Thursday, June 2, 2011

The Ascension

This sermon gives us a window into the thought of one of Western Christianity’s greatest minds. The meaning of the Ascension is considered, and then its implications explored—first by showing how the risen and ascended Lord is now everywhere available to us in a sacramental way (showing that sacramentality is a far greater thing than a mere “rite” of the Church), and then by illustrating how Christ’s ascension draws all Christian life up to heaven with him. This means that all of our life must be congruent with our divine purpose… thus, the sermon becomes quite frank about our need for personal holiness and the conflict with the world this brings (this section, tellingly, is often cut from modern versions of the sermon). Finally, the sermon ends with an exhortation to virtue and a giving of glory to God. It is, in miniature, a perfect example of the Patristic approach to preaching, something which stands behind all Classical Anglican preaching and use of scriptures, as well. May yours be a holy Ascension Day!

A Homily for the Feast of the Ascension
by Saint Leo the Great, Bishop of Rome (c. 400-461)

The mystery of our salvation, which the Creator of the universe valued at the price of His blood, was carried out in humility from the day of His bodily birth until the end of His Passion. And although, even while he was in the form of a slave, many signs of his Divinity shone forth, yet the events of that whole time served particularly to show the reality of His assumed humanity.

But after the Passion, when the chains of death were broken, weakness was turned into power, mortality into eternity, insult into glory.  This the Lord Jesus Christ showed by many clear proofs in the sight of many, until He carried even into heaven the triumphant victory which He had won over death.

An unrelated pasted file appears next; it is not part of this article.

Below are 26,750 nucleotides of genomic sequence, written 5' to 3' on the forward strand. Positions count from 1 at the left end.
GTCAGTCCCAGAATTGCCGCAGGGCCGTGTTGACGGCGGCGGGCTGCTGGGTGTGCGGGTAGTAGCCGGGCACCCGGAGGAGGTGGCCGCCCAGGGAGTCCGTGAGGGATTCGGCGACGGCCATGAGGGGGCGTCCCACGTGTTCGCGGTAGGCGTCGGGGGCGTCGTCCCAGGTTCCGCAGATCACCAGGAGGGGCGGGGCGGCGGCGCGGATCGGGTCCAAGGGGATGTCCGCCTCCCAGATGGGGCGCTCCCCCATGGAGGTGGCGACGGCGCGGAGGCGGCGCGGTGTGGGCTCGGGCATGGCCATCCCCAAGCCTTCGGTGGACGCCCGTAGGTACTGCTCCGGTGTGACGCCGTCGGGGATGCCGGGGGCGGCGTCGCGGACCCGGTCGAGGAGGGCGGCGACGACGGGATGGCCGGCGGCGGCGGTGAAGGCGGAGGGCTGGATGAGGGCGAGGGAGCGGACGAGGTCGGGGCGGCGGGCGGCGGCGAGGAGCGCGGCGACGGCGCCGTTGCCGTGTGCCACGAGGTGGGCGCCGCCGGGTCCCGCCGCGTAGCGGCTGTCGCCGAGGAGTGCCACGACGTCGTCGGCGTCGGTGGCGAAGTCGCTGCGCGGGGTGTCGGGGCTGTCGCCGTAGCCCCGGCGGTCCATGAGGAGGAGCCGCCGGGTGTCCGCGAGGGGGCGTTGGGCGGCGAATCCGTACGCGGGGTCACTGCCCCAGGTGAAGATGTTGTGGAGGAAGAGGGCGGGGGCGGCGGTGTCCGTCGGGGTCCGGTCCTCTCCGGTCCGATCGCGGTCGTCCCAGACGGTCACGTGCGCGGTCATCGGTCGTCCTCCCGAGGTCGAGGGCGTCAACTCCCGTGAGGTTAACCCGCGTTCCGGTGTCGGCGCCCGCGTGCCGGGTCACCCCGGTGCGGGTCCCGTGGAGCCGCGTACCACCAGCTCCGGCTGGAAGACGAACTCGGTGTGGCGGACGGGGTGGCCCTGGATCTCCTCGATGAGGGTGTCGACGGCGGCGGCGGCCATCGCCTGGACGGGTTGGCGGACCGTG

At Easter the Lord's Resurrection was the cause of our rejoicing; today the reason for our gladness is His Ascension.  Today we commemorate that day on which our human nature, in all its humility, was in Christ raised above all the host of heaven, over all the ranks of angels, beyond the height of all powers, to sit with God the Father.

Because of the event we commemorate today, God's grace appears even more wonderful. At the Ascension, that which rightfully commanded human awe was removed from human sight.  And yet faith did not fail, hope did not waver, charity did not grow cold. For it is the strength and the light of faithful souls unhesitatingly to believe what is not seen with the bodily sight, and to fix their affections where they cannot direct their gaze.

Whence should godliness spring up in our hearts, or how should we be justified by faith, if our salvation rested on only those things which lie beneath our eyes? Our Lord said to the Apostle Thomas, who seemed to doubt Christ's resurrection until he had tested by sight and touch the traces of His Passion in His very Flesh: “Because thou hast seen Me, thou hast believed: blessed are, they who have not seen and yet have believed.”